The Dangers of Digital Hoarding

Woman at desk with disorganized cloud storage/digital space and files

If we printed all the files currently stored in our University’s cloud, it would be enough to reach the moon—and back.

According to Eric Frahm, Enterprise Applications Services Manager at Tech Services, at the average thickness of a sheet of paper, our current storage contents would also take us 22 times around the earth and weigh 88 million metric tons. 

Digital hoarding is the disorganization of data and not deleting files, regardless of their usefulness or relevance. This can lead to cramped and cluttered storage systems, decreased productivity, and bigger security risks.  

Benefits of Decluttering and Organizing Your Data

There are many reasons why decluttering and organizing your digital space is important:  

  • Optimized Storage Space — By removing unnecessary files, users can free up valuable storage space, ensuring that resources are available for the most important data and projects. 
  • Improved Efficiency — A clutter-free digital environment enables quicker access to relevant information, enhancing productivity and workflow efficiency. 
  • Enhanced Security — Regularly reviewing and deleting old files reduces the risk for data breaches and unauthorized access, safeguarding any sensitive information. 
  • Easier Transitions — For graduating students and those moving positions or starting fresh with a new semester, quarter or year, clearing out digital clutter before a new phase ensures smoother transitions and prevents loss of important files. 

To combat digital hoarding, it’s important to cultivate habits that promote regular decluttering and organization of digital files. 

Tips to Staying Organized and Avoiding Digital Hoarding

Choose the right storage options

Given the breadth of our university, there are many different kinds of data and many different kinds of storage options. Choosing the right spot for your data can ensure that you are maximizing the space available while ensuring easier access and use. For researchers, Research IT offers an easy way to help decide where to store what. If your data isn’t research-based, you also have Google Drive, Microsoft 365, and U of I Box (or a mix of all) to choose from.

Delete or archive your old files 

Regularly make it a practice to delete old files that you don’t need anymore, whether manually or with one of the many available automated online tools. If you aren’t sure whether you want to keep or delete a file, make an archive folder and store files there until your next digital cleaning day, or back up those files in another place or external hard drive before deleting from your spaces of regular work.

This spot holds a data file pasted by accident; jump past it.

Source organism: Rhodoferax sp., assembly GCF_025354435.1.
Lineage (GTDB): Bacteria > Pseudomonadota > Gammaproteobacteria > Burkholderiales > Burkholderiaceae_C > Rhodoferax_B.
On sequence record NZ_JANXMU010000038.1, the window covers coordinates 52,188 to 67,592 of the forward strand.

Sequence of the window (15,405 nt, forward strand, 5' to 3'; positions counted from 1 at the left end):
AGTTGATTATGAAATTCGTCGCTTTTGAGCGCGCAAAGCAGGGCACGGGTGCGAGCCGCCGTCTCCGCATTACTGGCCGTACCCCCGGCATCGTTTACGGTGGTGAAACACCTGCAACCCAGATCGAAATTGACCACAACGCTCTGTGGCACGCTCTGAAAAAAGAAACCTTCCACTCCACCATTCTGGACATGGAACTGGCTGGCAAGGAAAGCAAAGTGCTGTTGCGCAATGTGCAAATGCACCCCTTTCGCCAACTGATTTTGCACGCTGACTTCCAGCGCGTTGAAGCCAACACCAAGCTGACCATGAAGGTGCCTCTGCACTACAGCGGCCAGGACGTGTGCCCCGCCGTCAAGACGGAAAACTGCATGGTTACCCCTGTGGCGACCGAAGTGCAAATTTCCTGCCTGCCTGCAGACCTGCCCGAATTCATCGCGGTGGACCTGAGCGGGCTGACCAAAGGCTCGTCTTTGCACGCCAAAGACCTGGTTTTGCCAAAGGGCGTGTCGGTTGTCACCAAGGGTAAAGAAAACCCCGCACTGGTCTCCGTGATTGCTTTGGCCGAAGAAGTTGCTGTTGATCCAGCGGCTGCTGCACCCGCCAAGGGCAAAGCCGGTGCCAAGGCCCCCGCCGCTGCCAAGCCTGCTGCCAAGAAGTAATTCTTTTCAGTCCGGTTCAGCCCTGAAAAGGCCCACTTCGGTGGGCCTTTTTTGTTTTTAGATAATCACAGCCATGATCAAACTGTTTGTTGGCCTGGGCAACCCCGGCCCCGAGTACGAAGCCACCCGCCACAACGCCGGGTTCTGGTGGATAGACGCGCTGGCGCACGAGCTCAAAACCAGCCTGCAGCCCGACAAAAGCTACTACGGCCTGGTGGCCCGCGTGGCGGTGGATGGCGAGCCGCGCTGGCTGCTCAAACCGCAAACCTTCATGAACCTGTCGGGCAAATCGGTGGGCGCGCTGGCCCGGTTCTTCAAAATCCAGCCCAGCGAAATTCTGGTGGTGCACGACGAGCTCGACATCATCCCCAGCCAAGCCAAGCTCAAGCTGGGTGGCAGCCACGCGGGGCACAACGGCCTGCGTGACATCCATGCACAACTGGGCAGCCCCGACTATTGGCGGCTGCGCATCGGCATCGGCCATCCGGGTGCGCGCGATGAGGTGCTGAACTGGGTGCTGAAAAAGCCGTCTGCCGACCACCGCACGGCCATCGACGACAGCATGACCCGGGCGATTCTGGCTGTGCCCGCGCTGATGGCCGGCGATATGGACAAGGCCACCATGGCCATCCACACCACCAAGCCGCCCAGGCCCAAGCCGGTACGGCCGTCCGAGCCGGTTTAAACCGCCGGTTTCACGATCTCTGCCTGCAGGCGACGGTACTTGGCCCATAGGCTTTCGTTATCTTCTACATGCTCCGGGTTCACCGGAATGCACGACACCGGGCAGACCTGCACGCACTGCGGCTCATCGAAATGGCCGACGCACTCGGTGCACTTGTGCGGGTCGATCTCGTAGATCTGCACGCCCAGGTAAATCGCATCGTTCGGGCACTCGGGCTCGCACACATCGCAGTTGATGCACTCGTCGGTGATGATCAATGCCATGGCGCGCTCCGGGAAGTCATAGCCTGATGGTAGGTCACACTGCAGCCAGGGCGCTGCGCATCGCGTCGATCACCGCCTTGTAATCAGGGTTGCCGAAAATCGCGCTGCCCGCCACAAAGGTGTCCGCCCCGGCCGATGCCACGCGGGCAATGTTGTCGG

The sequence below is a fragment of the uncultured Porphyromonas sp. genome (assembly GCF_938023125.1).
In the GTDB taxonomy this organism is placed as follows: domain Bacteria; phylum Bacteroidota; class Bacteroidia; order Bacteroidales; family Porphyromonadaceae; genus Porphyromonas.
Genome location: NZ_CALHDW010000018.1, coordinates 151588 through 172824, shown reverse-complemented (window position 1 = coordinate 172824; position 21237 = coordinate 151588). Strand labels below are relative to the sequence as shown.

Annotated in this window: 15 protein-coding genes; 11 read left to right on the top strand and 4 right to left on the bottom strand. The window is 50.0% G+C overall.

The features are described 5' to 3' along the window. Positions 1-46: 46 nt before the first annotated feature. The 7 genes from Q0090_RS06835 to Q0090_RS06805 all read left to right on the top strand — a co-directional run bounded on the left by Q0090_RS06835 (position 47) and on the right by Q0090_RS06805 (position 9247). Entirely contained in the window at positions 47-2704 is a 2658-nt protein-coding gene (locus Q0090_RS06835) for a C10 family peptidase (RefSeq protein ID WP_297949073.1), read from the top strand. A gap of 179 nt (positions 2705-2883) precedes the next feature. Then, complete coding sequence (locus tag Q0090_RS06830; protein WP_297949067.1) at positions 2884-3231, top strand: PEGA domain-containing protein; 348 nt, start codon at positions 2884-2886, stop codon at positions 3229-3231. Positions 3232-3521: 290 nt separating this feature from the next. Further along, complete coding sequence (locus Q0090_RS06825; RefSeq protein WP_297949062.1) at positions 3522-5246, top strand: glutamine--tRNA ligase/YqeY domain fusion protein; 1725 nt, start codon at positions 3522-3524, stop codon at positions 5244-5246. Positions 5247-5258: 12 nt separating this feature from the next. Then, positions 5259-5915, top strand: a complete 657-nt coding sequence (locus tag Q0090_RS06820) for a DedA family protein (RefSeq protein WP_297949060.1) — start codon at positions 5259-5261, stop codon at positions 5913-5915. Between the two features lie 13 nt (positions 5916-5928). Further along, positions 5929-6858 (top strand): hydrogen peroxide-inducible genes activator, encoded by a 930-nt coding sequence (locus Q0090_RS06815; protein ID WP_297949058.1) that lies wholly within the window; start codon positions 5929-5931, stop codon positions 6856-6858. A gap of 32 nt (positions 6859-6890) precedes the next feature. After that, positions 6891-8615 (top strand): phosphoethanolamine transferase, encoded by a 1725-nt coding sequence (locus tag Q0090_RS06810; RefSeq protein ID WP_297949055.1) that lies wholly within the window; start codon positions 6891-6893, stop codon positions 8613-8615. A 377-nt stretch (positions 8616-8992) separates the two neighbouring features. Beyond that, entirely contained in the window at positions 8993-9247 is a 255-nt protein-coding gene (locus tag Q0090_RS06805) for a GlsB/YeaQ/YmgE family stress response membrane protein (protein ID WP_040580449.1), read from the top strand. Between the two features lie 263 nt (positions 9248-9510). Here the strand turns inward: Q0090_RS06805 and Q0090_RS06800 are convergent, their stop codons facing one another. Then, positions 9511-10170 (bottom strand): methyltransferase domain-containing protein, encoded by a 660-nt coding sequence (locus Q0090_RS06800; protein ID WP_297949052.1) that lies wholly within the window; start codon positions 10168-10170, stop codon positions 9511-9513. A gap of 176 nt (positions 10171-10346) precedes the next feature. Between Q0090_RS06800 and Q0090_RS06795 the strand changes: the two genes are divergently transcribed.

If you are deleting manually, here are some options to make manual deleting easier: 

  • Filter by file size and start with the unnecessary bigger files first 
  • Filter by date and start with the older files you don’t need anymore 
  • Filter by “last modified” and start with the oldest files if it’s not needed 
  • Start with application data folders — any folders with a name matching an app such as Outlook or Teams may be automatically storing images, files, etc. that you don’t need 
  • Start with your online spaces — Read about five places to spring clean your data

Stay Organized

Staying organized enables you to know what you need and what you don’t need more regularly and can help you delete your files faster in the long run. Some easy ways to organize your files: 

  • Choose a system of categorizing your folders — By date (year, semester, quarter, month etc.); by category (type of work, project, class, etc.); or a mix 
  • Pick a style of naming and stick to it — Decide on a format of naming every folder and keep it consistent, so that it’s easier to find information via the search function 
  • Create a system of folder hierarchy — Put folders within folders, organized by topic, time period, etc.

Empty Your Recycling Bin Regularly

When the time is right, empty the recycling bin, and find a rhythm to empty it regularly. There is a lot of storage space taken up in recycling bins that can be easy to forget about.